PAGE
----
La Baionnette magazine, France, 1916
In this post Fashionarchaeology wants to pay its own (thematic) tribute to the memory of World War I.
“A century on, the events of 1914-18 are still difficult to comprehend. The first truly global conflict, the war’s toll in human terms resulted in over 9 million soldiers and 6 million civilians killed and 21 million wounded”
These are the opening lines of the catalogue to a very interesting exhibition currently on in London, “The Great War as recorded through the fine and popular arts”
In her opening text, historian and art specialist Sacha Llewellyn immediately brings home the ultimate reality, the sheer number of lives involved. Reading this was, well, shocking. A term which came to mind was ‘discomfort’ and this set me off thinking about the dichotomy comfort/discomfort that was actually very much alive in the fashion discourse during those years.
1914 Paris: Fashion had been living a true revolution for a few years, since the debut of designer Paul Poiret who, in 1907, decreed a change in silhouette and abolished the S-shaped corset of the previous era. He took The word ‘comfort’ and made it fashionable, whereas up until then it had been synonymous with lower class practicality.
Les Modes, Paris, May 1914
As we can see in the fashion magazine photo above, both day wear and evening wear were softly draped and not too binding of torso and hips. Heels were moderately high, hats reasonably sized. Both outfits seem quite comfortable.
But then war broke out and began to affect everybody’s lives in one way or another. Women found themselves in a new predicament: working class women were called to work in those jobs that had been left vacant by men. Manly jobs that required them to wear trousers for the first time ever (see the blue overalls bellow : a little belt added for fashion’s sake). These women were to feel the effects of this new lifestyle deeply well beyond the war.
Paul Iribe, woman factory worker, 1917
At the other end of the social spectrum, upper class women were not expected to work (although some did, as nurses), they were used to defining their role in society through their use of the latest fashion from famous designers but now they began to feel some ‘discomfort’ regarding fashion. Was it right to spend time and money on clothes when one’s husband or son was at war? The moral dilemma was strongly felt. The effect of this and of war in general on the fashion world – in France first of all and subsequently everywhere else – was disastrous. Sales dropped and the industry nearly collapsed.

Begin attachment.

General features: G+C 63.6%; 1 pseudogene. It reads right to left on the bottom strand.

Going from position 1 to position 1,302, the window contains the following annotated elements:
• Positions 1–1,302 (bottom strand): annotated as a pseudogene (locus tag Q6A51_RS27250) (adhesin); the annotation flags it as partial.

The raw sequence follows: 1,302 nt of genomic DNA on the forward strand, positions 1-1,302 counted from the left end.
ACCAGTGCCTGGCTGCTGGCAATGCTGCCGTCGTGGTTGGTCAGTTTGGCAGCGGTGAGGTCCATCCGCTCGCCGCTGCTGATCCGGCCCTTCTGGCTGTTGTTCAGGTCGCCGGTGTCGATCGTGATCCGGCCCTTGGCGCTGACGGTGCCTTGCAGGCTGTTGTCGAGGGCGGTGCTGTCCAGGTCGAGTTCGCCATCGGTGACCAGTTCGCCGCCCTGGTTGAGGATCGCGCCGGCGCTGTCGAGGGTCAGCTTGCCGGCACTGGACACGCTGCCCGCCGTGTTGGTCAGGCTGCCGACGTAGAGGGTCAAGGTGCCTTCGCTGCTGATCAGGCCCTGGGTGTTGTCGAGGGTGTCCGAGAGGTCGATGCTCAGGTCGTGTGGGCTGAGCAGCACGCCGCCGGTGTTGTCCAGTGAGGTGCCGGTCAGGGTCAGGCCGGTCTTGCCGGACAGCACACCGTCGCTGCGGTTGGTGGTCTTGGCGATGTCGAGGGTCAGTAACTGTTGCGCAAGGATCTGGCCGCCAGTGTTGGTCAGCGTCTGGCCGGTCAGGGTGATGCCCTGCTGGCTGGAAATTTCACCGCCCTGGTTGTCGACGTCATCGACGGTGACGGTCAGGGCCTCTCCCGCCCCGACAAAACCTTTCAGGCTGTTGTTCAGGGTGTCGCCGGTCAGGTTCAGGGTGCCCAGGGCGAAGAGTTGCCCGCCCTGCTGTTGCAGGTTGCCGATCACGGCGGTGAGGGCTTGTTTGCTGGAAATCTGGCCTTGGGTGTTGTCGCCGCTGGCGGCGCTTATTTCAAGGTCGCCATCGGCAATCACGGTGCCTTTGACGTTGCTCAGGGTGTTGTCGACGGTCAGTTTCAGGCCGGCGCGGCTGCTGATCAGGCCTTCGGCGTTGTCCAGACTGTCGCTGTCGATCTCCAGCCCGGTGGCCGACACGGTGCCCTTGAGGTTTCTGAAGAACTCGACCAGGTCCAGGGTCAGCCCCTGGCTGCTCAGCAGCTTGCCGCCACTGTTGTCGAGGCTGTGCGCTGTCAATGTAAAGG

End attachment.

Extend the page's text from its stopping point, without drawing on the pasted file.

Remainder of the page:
The problem was faced head on. A committee was set up (led by Paul Poiret) by the French government and an ingenious solution found: totally new fashions were launched for winter 2015. The new war ‘style’ was characterized by a natural waistline, a short skirt and very high heels. The new proportions required women to buy a whole new wardrobe.
Umberto Brunelleschi, La Bersagliere, 1917
Magazine illustrations tended to exaggerate these new elements, especially the length of the skirt which in reality does not seem to have been worn as short as the above images.
Leather and bead embroidery boots, 1917, Texas museum, USA
Afternoon dress by Estelle T.Hart, 1915, Cincinnati Museum of Art, USA
The media was extremely supportive as we can read in the article published in Les Modes on November 1915
Les Modes, Paris, Nov 1915
The new fashions should be bought and consumed as a war effort by women. Especially those women who were not expected to do manual labour. Wearing these fashions was also about patriotism and ‘keeping up appearances’ despite the difficult times.
These new fashions received great media coverage and even satirical magazines like La Baionnette (published between 1914 and 1918) represented them exquisitely.
La Baionnette, 1916
The magazine even dedicated a whole issue (August 1915) to the topic of fashion – in satirical terms of course. “Elegancese Berlinoises” was the title, each image representing German women in old-fashioned, shapeless clothes. Their figures far from the fashion ideals of Parisian couture.
La Baionnette, Aug 1915, translation: “German fashion from now on will not follow French taste”
A last word should go to hats of this period. This was one of the most creative and darkly inspired moments of the history of millinery
both from Les Modes,Paris , 1917
Feather toque,1915, Metropolitan Museum of Art, N. Y
Fur and embroidery toque, 1916c, Metropolitan Museum of Art, N.Y.
In conclusion we can say that World War I fashion was a comfort in the discomfort of the times. A true effort was made by Paris fashion houses, followed by the rest, to keep alive an industry and ultimately (however frivolous it may sound) to keep up morale through exterior female beauty.
Apart from the high heels, it actually looks very comfortable indeed.